It’s easy to identify with the minister. Most Christians have met dozens of ministers and know them as warm and wonderful individuals. On the other hand, few Christians have met clergy abuse survivors. In the gospels, Jesus calls us to identify with the hurting, the vulnerable, and the innocent, the hurting. Try, as best you can, to imagine the shame, self-blame, confusion and fear that afflict men and women who have been victimized by trusted religious authority figures.
17) Use this painful time as an opportunity to protect your own family.
Talk with your children about “safe touch,” the private parts of their bodies, who is allowed to touch those parts, what to do if someone else tries, and who to tell. Urge your sons and daughters to have similar conversations with your grandchildren.
18) Turn your pain into helpful action.
In times of stress and trauma, doing something constructive can be very beneficial. Volunteer your time or donate your funds to organizations that help abused kids or work to stop molestation.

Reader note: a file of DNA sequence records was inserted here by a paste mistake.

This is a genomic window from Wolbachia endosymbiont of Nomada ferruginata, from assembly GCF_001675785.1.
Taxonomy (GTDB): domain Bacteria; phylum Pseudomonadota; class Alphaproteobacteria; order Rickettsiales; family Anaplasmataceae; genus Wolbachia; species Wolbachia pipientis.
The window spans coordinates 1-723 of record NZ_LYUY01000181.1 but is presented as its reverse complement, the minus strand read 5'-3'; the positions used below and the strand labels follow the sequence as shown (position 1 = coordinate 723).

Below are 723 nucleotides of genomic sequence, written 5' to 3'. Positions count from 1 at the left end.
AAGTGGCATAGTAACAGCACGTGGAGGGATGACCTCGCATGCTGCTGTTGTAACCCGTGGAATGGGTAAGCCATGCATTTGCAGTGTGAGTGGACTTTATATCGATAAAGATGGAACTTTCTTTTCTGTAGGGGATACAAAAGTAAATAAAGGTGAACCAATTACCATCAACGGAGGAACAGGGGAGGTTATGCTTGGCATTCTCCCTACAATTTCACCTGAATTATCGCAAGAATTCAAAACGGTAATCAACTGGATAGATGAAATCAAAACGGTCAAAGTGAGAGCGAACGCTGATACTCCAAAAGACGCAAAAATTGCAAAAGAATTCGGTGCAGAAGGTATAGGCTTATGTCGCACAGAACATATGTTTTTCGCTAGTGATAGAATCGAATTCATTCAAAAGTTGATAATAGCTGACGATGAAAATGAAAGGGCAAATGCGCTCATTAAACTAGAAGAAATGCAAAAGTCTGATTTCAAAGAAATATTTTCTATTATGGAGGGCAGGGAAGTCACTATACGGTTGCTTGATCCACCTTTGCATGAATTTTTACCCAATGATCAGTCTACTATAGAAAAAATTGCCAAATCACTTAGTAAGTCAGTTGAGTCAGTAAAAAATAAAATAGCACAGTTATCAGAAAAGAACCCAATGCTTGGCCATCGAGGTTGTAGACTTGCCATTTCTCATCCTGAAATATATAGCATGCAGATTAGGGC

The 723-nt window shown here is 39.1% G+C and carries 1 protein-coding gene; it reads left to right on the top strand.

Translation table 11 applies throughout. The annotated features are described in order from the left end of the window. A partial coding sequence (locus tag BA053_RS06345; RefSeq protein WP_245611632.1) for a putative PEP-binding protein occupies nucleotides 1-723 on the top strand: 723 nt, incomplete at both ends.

19) Keep in mind the fundamental choice you face.
On the one hand, at stake are the FEELINGS of a grown up. On the other hand, at stake is the PHYSICAL, EMOTIONAL, PSYCHOLOGICAL, SPIRITUAL AND SEXUAL SAFETY of potentially many children. If one has to err in either direction, the prudent and moral choice is to always err on the side of protecting those who can’t protect themselves: children. Remember too that it’s easier for an adult to repair his reputation than for a child (or many children) to repair his/her psyche and life. Another way to look at this: Being falsely accused of abuse is horrific. But actually being abused, then being attacked or disbelieved is far worse.
20) Ask your pastor to bring in an outside expert or a therapist who can lead a balanced discussion about sexual abuse.
Therapists understand and can answer the questions you and your fellow parishioners are facing, and help you deal with the emotional impact of this trauma too.
21) Urge your all church employees to follow these guidelines too.
For additional reading, here is an article by Carol J. Adams: When the Abuser Is Among Us: One Church’s Response to a Perpetrator.